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Worthington, Washington Irving


Posted By: Janelle Martin (email)
Date: 6/2/2013 at 12:21:19

History of Hamilton County, Iowa, vol. II, 1912, J.W. Lee. pp. 246-148

Washington Irving Worthington, whose residence in Webster City dates from October 20, 1855, was for a number of years actively engaged in business here as a carpenter and builder but is now living retired, spending the evening of life in well earned rest. His birth occurred in Bainbridge, Chenango county, New York, in 1829, his parents being Theodore and Eliza (Irving) Worthington. In 1835 the family home was established in Tioga county, Pennsylvania, and two years later in Michigan, where the parents of our subject spent the remainder of their lives. Theodore Worthington was an agriculturist by occupation and also worked at the carpenter's trade.

W. I. Worthington was educated in the country schools of Michigan and during his early life worked at farm labor through the summer months and taught school in the winter seasons. At the same time he learned the carpenter's trade. In 1848, when a youth of nineteen, he left the parental roof and spent the following four years in Illinois and Wisconsin. Returning to Michigan, he there remained until his removal to Ohio and in 1855 came to Iowa. In April, 1855, he arrived in Des Moines, having journeyed to that place from Muscatine by stage. After a few months he made his way to Webster City and here he has resided continuously since, or for a period of fifty-seven years. During the early '60s he went to Pike's Peak in search of gold and when he returned to this state, at the end of two years, offered his services as a Union soldier in the Civil war but was rejected on account of physical disability. He spent two years in the south, however, acting as sutler's clerk for J. C. Cheney, of Fort Dodge, Iowa. After the cessation of hostilities between the north and the south he gave his entire attention to carpentering and building and gained an enviable reputation as the foremost carpenter of his time, being identified with the erection of many of the homes and business structures of Webster City.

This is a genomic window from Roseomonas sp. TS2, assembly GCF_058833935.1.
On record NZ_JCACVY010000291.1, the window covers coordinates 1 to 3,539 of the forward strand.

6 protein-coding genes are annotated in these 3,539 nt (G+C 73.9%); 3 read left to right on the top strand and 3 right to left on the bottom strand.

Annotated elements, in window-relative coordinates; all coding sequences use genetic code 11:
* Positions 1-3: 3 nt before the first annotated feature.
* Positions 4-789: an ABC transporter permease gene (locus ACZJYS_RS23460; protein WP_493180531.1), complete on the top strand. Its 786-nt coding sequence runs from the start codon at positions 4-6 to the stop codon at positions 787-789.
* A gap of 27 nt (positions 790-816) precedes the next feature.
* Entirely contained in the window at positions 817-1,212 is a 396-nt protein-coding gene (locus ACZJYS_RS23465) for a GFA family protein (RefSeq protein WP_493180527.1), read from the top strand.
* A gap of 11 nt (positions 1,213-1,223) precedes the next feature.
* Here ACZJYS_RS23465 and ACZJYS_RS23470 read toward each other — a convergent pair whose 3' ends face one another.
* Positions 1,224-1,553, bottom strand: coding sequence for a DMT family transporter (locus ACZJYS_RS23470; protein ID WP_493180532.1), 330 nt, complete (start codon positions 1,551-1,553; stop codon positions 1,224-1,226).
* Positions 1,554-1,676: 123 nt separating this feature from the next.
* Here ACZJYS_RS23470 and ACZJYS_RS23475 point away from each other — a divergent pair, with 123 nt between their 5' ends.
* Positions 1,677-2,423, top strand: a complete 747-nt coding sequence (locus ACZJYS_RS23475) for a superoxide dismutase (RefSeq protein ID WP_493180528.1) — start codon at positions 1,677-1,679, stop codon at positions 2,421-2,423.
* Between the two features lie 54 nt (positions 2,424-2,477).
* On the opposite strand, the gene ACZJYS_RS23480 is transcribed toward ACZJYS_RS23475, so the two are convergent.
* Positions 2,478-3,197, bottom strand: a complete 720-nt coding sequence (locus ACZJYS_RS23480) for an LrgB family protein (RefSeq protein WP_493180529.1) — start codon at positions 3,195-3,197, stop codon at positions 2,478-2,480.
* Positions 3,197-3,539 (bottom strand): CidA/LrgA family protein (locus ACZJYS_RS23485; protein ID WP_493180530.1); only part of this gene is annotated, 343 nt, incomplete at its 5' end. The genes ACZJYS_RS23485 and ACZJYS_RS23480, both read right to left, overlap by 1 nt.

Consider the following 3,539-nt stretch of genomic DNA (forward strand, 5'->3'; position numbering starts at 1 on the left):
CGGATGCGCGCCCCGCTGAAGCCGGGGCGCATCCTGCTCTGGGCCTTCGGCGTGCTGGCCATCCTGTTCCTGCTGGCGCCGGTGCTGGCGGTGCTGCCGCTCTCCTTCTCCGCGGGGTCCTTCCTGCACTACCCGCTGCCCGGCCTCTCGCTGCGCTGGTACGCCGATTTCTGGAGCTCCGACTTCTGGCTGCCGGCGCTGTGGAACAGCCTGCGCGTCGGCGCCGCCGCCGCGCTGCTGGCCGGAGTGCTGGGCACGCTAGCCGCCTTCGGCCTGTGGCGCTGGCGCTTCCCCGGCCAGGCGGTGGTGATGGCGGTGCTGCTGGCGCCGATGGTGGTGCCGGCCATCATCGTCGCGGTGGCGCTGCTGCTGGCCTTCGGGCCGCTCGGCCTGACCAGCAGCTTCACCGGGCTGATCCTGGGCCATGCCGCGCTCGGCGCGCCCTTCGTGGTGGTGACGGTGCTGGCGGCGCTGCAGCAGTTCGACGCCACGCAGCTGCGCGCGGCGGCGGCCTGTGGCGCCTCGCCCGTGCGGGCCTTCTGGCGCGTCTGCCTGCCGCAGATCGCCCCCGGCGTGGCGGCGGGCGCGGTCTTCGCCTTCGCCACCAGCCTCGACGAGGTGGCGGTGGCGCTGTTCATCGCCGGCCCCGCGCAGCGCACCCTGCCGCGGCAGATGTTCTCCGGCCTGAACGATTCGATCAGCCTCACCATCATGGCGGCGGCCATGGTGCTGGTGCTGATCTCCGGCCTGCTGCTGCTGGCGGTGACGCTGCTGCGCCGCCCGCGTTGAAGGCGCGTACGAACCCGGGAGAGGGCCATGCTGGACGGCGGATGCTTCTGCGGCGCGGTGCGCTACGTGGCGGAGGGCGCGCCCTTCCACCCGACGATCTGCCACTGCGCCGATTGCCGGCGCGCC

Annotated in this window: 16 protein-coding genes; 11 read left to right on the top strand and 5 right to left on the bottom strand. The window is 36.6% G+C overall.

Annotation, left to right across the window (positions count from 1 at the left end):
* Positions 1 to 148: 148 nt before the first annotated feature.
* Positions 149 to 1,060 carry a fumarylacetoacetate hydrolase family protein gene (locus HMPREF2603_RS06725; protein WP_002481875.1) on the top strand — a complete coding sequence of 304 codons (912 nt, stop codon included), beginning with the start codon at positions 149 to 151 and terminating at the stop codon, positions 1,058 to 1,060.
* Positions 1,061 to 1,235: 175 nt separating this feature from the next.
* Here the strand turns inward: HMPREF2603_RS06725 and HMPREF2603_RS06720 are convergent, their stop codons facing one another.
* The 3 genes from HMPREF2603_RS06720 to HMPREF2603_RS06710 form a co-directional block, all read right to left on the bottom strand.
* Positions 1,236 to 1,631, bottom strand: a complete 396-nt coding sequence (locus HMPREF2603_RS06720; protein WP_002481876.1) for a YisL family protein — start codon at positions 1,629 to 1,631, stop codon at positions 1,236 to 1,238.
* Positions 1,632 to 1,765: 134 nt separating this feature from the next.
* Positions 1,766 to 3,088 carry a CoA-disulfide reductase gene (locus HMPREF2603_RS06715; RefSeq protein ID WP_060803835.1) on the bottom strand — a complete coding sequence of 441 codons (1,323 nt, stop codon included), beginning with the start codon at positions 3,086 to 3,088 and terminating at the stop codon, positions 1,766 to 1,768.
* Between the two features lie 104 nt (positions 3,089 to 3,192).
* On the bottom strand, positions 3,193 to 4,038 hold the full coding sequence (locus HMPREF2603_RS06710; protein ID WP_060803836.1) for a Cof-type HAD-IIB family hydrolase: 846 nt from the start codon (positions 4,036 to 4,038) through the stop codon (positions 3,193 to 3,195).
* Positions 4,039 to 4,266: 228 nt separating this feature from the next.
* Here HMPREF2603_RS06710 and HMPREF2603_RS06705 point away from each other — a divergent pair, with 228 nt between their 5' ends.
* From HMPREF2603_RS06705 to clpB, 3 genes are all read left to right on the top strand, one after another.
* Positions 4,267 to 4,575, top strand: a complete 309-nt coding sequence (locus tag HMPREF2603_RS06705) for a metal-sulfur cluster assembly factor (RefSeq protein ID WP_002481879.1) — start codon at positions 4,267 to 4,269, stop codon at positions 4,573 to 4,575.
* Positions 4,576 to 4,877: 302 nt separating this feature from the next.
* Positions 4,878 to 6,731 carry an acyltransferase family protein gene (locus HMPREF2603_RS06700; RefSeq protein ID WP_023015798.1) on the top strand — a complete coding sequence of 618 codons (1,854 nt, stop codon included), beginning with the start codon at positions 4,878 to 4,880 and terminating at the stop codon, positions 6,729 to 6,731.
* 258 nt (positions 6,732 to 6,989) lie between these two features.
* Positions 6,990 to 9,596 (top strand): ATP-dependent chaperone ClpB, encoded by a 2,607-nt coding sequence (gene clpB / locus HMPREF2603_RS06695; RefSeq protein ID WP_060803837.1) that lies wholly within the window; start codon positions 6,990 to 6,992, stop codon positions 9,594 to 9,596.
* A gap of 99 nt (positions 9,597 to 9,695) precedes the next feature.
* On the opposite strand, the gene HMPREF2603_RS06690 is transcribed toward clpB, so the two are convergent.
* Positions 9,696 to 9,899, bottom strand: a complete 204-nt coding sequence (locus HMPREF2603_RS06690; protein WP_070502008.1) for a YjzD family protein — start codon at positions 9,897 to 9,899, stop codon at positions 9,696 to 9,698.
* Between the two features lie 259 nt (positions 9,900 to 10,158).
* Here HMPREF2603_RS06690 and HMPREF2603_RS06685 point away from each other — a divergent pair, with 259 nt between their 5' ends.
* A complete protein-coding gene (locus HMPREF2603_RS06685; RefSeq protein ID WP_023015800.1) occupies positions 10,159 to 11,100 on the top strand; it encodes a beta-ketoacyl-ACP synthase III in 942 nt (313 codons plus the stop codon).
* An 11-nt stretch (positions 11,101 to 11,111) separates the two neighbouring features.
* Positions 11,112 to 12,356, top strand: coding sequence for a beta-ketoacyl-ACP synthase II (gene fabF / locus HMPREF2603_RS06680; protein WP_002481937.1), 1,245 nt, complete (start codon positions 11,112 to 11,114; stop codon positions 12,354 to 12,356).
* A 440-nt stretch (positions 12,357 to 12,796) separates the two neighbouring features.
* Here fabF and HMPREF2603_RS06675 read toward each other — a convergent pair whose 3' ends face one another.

Mr. Worthington has been married three times. In 1857 he wedded Miss Caroline Brewer, a daughter of William Brewer of Webster City, who was a cooper by trade and one of the pioneer settlers of Hamilton county. By this union there was one son, Charles Irving Worthington, whose birth occurred in 1857 and who now resides in Omaha. He is married and has three children. In 1863 W. I. Worthington wedded Miss Helen Skinner, a daughter of Jacob Skinner, an attorney of Webster City. She passed away about 1874, leaving four sons, while Fred died before her death. The others are George J., Frank, John and Marion. In 1876 Mr. Worthington married Miss Anna Carmony, her father being Peter Carmony, an agriculturist of La Salle countv. Illinois. Unto W. I. and Anna(Carmony) Worthington was born a daughter, Grace Lee, whose natal year was 1877 and who gave her hand in marriage to Harry Moore of Webster City. Mrs. Moore was called to her final rest in 1909.

At the polls Mr. Worthington has always voted independently. He served in the capacity of assessor for two years and acted as marshal of Webster City for one year. At the time of his arrival here Hamilton county was still but sparsely settled and largely undeveloped, and he has therefore witnessed the wonderful transformation which has occurred as pioneer conditions have given way before the onward march of civilization. His home is a comfortable and attractive residence at No. 402 Division street. He has now passed the eighty-third milestone on life's journey and enjoys the respect and veneration which should ever be accorded one who has traveled thus far on this earthly pilgrimage and whose career has been at all times upright and honorable.


Hamilton Biographies maintained by Lynn McCleary.
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